The Black Crook
Although critics of the time may disagree, The Black Crook, sometimes referred to as the first musical, set up and inspired many of the great extravaganzas and musicals to come, whether it is realized by many or not. The show was in no means perfect. The performance was a total of 5 1/2 hours, the plot was basic, and there seemed to be missing parts of the script almost. Sometimes the character’s introductions were confusing. However, certain aspects of the show such as the switching of scenes, the dramatic music, and the presenting of the show girl idea, are all aspects of American musical theatre that have been carried throughout history, inspired by earlier shows such as The Black Crook itself.
The Black Crook was an extremely expensive show to produce, costing around $40,000 in the year 1866. Of course there are many expenses to a show, but something that was very prominent in The Black Crook was the set. This was a 5 1/2 hour show, so you can imagine the amount of different scenes that had to be presented. Reading the script of The Black Crook, characters are put anywhere from, “A quiet valley at the foot of the Hartz Mountains (Act1, Scene1)” to “An apartment in the castle of Wolfenstein. (Act1, Scene4)”. This idea of telling a story by putting the audience in the story, has a lot to do with the set. This can be seen in any Broadway show, or Musical playing today. For example Peter Pan may have Peter fly across the audience. Annie will have a replica set up of an orphanage so the audience feels they are there, suffering with the orphans. Overall, if the set is not changing, or interesting, viewers will have trouble becoming a part of the story.
The dramatic music in The Black Crook presents the idea of music portraying a specific emotion that should be felt in a scene. For example, some direction in the script will say, “Music hurried. Gnomes and amphibea spring to their feet; (Act2, Scene4)”, or “DRAGONFIN imitates & indulges in extravagant antics until Music changes, when he starts, inclines his ear to the ground & listens– (Act3, Scene1)”. Many succeeding Musicals or Extravaganzas, definitely stay true to this idea. Music in theater is not just background noise! The drama and excitement is in the music, just as much as it is in the acting, and dancing.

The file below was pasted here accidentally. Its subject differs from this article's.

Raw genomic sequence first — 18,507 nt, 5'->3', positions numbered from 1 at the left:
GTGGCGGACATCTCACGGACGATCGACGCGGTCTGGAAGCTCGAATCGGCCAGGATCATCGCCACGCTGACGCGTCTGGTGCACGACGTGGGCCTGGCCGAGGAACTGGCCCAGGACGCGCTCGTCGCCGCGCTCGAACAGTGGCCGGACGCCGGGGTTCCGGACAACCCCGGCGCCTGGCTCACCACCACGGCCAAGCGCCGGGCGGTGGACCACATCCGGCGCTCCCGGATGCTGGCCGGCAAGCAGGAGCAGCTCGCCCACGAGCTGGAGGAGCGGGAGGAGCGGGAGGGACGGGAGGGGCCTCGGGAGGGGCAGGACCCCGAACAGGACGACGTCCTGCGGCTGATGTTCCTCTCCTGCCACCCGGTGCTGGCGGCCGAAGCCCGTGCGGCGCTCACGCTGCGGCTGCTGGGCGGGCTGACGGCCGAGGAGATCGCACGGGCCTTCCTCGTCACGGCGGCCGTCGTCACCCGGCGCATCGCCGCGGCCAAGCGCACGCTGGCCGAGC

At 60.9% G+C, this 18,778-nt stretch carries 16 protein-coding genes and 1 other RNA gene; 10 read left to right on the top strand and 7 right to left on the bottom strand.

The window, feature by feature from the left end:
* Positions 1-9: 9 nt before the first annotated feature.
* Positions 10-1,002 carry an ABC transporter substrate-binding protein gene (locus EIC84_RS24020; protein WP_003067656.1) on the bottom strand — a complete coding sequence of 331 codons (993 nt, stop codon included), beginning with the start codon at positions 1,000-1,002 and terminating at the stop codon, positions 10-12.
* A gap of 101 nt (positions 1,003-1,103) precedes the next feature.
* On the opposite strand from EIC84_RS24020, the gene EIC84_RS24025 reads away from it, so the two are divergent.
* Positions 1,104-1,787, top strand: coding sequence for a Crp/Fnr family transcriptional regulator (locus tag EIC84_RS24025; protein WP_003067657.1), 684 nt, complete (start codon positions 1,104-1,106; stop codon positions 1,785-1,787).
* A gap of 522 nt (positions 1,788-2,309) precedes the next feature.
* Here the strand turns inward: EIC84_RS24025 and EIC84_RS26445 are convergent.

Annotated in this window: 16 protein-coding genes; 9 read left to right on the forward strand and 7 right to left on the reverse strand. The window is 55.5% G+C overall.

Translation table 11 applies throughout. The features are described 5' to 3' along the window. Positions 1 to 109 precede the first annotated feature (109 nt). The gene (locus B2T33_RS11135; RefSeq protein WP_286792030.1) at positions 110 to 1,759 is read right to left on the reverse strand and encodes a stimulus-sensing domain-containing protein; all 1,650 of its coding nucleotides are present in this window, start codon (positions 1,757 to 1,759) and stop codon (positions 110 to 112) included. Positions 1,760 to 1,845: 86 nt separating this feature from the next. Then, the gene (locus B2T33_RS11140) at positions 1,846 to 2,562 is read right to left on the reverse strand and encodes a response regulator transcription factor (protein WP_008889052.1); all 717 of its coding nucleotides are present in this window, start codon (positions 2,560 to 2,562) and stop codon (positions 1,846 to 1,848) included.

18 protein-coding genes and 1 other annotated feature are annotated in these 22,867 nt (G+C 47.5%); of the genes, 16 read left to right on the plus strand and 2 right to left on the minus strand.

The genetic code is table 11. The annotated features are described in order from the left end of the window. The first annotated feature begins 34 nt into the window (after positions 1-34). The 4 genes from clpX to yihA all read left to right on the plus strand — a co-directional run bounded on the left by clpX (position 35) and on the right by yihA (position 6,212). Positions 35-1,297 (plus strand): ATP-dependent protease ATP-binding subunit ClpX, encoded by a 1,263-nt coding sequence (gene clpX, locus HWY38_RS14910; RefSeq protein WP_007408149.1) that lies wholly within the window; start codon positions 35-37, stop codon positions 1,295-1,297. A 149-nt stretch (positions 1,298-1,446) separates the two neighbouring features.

The Black Crook also created this view of an American Theatrical showgirl, still carried out today, pretty much described as an actress being, “dressed in little as the law allowed” (Patinkin, 41)”. As the saying goes, “No legs, No jokes, No chance”. Women in the show were presenting this sexual appeal on stage that would unknowingly be carried out in so many musicals to come. The glamorous showgirl can be seen as the heart of more modern productions such as Guys and Dolls, The Golddiggers and even a movie: Showgirls.
So, although The Black Crook may not be every Musical Theatre lovers spectacle, it may just be that it was The Black Crook that inspired their favorite spectacle. As humans, we study history to learn about how things began and how things change. But when we look at things closely, we may realize this long chain of inspiration is built off the same idea. The Black Crook began an era of greatness in ideas.
copyright: Carly Ristuccia